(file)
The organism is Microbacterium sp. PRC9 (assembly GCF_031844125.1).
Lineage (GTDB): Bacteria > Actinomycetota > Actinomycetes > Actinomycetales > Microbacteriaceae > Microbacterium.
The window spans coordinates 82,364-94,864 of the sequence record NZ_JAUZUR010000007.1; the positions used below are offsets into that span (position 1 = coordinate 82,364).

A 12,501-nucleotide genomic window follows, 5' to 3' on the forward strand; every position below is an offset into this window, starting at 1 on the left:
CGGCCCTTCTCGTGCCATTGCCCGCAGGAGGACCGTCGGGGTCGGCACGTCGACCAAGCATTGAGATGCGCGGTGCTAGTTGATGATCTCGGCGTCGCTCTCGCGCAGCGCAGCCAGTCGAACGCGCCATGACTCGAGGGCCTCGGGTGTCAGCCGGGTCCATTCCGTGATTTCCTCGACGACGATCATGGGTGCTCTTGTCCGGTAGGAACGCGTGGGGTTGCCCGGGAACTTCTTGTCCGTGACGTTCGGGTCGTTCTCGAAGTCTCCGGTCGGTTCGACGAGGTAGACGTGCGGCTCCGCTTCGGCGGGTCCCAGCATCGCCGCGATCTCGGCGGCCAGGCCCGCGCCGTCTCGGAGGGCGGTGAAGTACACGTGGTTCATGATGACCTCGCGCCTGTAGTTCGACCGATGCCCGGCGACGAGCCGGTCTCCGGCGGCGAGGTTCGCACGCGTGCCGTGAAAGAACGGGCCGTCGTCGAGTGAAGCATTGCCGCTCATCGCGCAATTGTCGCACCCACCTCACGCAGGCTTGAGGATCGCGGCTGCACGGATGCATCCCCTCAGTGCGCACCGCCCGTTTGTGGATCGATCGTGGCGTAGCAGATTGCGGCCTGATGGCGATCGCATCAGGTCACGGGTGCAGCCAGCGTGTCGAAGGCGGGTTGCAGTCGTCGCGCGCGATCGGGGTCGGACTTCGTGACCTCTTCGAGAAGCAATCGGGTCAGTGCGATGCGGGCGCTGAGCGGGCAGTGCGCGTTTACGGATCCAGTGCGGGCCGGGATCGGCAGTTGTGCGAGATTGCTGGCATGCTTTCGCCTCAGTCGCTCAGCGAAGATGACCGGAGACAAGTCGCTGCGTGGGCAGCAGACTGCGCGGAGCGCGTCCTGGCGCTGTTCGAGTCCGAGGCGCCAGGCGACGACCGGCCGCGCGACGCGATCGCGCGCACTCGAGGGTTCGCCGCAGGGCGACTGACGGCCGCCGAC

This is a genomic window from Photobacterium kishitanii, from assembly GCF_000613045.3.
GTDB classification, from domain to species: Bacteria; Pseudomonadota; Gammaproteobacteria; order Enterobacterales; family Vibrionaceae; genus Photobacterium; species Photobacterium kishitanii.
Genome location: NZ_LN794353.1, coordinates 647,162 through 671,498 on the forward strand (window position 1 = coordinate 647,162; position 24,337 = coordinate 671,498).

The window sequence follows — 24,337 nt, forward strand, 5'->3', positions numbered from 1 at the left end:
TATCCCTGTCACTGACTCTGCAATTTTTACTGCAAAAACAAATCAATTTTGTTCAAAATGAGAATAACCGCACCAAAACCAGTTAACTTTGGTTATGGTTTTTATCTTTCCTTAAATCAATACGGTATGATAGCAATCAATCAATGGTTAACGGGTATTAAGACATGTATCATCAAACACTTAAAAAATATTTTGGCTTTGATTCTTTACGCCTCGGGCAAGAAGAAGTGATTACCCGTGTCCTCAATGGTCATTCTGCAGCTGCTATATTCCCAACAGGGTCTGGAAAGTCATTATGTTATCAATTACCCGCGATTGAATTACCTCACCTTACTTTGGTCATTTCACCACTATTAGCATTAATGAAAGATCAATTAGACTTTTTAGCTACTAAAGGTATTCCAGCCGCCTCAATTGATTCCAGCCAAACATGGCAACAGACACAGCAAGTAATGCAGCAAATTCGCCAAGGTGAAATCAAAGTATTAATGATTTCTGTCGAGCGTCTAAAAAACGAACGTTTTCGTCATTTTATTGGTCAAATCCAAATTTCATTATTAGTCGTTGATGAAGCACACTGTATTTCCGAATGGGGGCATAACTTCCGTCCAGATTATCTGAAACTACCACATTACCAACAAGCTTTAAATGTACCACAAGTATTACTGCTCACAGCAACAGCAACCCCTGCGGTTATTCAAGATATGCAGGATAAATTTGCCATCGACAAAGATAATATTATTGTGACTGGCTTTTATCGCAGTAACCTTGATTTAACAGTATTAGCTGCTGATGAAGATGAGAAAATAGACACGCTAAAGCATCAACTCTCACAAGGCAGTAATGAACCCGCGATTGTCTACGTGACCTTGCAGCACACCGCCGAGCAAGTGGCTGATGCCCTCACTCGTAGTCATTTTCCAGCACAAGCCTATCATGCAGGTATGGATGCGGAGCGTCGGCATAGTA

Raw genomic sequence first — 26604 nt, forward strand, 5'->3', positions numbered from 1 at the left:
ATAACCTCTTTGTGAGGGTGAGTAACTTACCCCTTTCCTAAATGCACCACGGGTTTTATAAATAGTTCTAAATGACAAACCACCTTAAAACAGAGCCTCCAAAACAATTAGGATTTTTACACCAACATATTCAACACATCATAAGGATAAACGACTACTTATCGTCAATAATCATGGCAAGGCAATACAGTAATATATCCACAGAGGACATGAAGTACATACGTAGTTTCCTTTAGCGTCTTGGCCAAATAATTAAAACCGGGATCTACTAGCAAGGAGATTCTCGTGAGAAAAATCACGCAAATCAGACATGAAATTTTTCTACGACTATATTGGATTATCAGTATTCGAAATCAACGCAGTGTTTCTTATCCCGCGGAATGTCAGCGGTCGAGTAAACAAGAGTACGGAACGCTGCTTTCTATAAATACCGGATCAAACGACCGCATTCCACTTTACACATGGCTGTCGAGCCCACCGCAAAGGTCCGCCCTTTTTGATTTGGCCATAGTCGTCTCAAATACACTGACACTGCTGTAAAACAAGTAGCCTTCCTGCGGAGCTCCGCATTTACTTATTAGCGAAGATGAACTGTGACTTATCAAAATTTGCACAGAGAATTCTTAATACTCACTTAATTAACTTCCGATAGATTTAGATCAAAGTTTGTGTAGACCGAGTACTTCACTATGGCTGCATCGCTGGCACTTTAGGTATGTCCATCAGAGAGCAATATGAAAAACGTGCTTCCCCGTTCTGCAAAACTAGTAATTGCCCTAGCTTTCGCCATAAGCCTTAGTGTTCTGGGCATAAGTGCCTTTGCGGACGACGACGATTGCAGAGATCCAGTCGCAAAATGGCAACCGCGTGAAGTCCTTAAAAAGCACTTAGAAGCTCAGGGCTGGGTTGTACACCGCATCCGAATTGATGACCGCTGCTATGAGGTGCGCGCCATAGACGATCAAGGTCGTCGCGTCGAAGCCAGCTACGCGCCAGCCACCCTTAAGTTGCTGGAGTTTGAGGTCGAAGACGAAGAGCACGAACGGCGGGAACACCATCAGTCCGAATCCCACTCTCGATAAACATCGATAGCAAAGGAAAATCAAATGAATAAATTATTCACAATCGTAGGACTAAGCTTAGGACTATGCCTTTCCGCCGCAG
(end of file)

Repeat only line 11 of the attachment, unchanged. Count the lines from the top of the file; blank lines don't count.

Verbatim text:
Raw genomic sequence first — 26604 nt, forward strand, 5'->3', positions numbered from 1 at the left: